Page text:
Text by Steve Jarvis Photographs by studio-L

studio-L is Breathing Life Back into Declining Communities

While Tokyo remains the vibrant economic hub of Japan, many regional cities, towns and villages are struggling to generate adequate employment opportunities and provide basic social services to their dwindling populations. Forecasts for the continued decline of rural communities are widespread, but one company, studio-L, is at the forefront of efforts to use local resources and local creativity to revitalise communities on the margins of Japan’s success story.

What is Community Design?

Since 2005 studio-L has been helping people to come together and look afresh at the challenges they face, and the possible resources and options available to improve the health of their communities. Studio-L has pioneered the practice of Community Design in Japan. Their body of work is extensive, and includes helping bring shuttered shopping streets back to life, re-imagining dated department stores, and stimulating the creation of hundreds of small- scale local projects that bring energy and hope back to rural communities in decline.

The concept of Community Design first emerged in the fields of Architecture and Urban Planning in North America during the 1960s. It was an acknowledgement that expert knowledge alone has limits, and having local input into the planning of public space produces better results for all concerned. As a design methodology, the Community Design approach starts with workshops inviting local residents to gather, discuss, and brainstorm. After consolidating these opinions, a community designer then translates them into a design project. Ideally the project will turn out to become a better utilised space appreciated by the local community.

studio-L was originally conceived by its founder Ryo Yamazaki to fill the communication gap in public space creation in Japan, between local governments, architecture firms, and expected users. While excelling in this task, Yamazaki realised that community participation is most effective when participants become committed to smaller projects and activities related to the larger spaces they are planning. Whether it is a local public space or a larger community redevelopment project, studio-L’s goal is to get local participants to generate uses and activities for the project after completion of the Community Design process. Not only does this approach increase prospects for achieving social goals, it starts a ripple effect within communities. These newly strengthened bonds amongst local populations can act as a springboard for tangentially related activities to emerge, and allow for possibilities far beyond what was originally anticipated.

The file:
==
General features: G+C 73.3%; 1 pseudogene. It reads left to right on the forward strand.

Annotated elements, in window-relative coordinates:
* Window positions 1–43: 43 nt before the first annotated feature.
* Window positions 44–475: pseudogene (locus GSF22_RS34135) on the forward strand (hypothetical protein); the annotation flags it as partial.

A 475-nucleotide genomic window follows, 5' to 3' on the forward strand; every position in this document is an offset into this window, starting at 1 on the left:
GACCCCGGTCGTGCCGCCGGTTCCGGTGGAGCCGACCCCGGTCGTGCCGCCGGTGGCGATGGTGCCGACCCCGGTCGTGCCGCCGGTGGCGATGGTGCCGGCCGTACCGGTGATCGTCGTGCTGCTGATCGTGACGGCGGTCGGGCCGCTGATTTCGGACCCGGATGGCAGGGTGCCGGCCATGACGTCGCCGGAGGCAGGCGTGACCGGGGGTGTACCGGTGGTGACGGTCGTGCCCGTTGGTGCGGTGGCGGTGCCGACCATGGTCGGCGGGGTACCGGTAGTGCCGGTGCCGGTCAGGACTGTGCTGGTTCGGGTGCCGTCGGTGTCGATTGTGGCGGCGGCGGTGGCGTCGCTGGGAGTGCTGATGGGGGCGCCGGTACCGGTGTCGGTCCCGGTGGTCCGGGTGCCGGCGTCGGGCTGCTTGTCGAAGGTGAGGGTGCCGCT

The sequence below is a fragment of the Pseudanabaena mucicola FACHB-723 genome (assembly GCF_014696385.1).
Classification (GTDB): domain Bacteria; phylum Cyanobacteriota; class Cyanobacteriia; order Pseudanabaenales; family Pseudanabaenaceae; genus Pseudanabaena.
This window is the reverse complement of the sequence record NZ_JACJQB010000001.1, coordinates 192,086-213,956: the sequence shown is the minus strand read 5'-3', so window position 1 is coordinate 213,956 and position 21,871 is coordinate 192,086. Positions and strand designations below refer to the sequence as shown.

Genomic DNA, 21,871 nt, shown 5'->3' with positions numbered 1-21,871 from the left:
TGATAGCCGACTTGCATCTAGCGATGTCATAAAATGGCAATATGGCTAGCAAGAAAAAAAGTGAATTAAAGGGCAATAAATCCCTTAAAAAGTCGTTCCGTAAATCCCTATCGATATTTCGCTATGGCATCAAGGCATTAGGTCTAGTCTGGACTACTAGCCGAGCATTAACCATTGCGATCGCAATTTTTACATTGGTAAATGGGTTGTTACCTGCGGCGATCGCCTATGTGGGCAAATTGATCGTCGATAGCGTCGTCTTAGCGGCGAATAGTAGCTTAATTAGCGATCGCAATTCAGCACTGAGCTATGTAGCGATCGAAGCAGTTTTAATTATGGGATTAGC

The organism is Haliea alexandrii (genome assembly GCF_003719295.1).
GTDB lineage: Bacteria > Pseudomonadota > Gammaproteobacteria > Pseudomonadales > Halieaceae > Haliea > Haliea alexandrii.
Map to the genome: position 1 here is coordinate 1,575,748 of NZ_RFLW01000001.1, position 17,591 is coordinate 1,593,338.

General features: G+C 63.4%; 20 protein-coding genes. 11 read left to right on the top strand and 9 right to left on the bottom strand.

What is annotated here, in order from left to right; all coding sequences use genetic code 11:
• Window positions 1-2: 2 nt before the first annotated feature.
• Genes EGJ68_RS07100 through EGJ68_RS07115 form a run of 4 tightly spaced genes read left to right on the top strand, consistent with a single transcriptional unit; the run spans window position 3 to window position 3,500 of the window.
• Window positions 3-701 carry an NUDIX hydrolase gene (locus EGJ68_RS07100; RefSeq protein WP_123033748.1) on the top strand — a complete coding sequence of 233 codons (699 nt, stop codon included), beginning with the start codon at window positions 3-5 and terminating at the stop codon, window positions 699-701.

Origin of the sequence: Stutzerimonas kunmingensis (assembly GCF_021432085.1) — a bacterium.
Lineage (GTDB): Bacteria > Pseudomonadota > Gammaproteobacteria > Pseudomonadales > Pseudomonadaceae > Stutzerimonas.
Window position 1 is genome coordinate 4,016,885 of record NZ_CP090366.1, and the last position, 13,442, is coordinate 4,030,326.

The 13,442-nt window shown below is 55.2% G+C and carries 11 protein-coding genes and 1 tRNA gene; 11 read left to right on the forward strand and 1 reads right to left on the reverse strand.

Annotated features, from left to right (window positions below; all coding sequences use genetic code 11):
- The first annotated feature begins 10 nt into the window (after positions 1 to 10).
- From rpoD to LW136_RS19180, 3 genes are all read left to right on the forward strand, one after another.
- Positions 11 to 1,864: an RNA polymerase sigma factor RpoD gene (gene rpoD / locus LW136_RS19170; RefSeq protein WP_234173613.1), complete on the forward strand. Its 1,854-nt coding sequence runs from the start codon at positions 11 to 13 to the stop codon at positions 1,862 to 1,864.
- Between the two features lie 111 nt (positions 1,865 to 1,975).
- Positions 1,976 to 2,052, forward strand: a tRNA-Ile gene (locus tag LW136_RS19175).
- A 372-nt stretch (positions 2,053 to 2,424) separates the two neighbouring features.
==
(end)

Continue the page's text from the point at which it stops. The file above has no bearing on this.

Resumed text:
The Evolution of studio-L:

Ryo Yamazaki’s journey to becoming Japan’s most high profile Community Designer started in the late-1990s when he was working at an architecture and landscape company. Public works such as buildings and parks were a staple business, but the firm’s leadership was conscious that relying on bureaucrats to guide the design process was far from effective, and they started to incorporate public opinion into the design process. Yamazaki realised there was industry-wide frustration at the difficulty in accessing people to help make more appropriate designs for public spaces. This prompted him to form studio-L in 2005, as a way to gather and collate opinions from local people through interviews and workshops, and then pass them on to architecture firms.

studio-L’s first steps into community design proved effective. Being a trained architect himself, Yamazaki was able to collate and present the opinions gathered in a way that was useful and easy to understand for the architectural firms. However, Yamazaki’s vision for studio-L went beyond just gathering opinions. He had become increasingly convinced that management of the built environment is more important than building new architecture or creating spaces. Consequently, Yamazaki resolved to use the workshops as a way to build teams of people that would then be ready and waiting to use the public spaces that were being created. In effect, he envisioned a process of creating a space with the users already in mind.

Japan’s prolonged economic recession, rural depopulation and demographic decline loomed ominously, and the consequent falling usage of public space since the 2000s has translated into reduced government spending on public spaces. With fewer opportunities to plan new parks and community centres through participatory design workshops available, Yamazaki started thinking of ways to manage space with civic participation. He was now on the path to being a community designer. “If no new public facilities are going to be built, then there is no point in trying to bring people together to discuss what kind of spaces they would like to have built. Instead, I thought why don’t we bring people together to discuss how they can solve or improve the issues facing their communities.”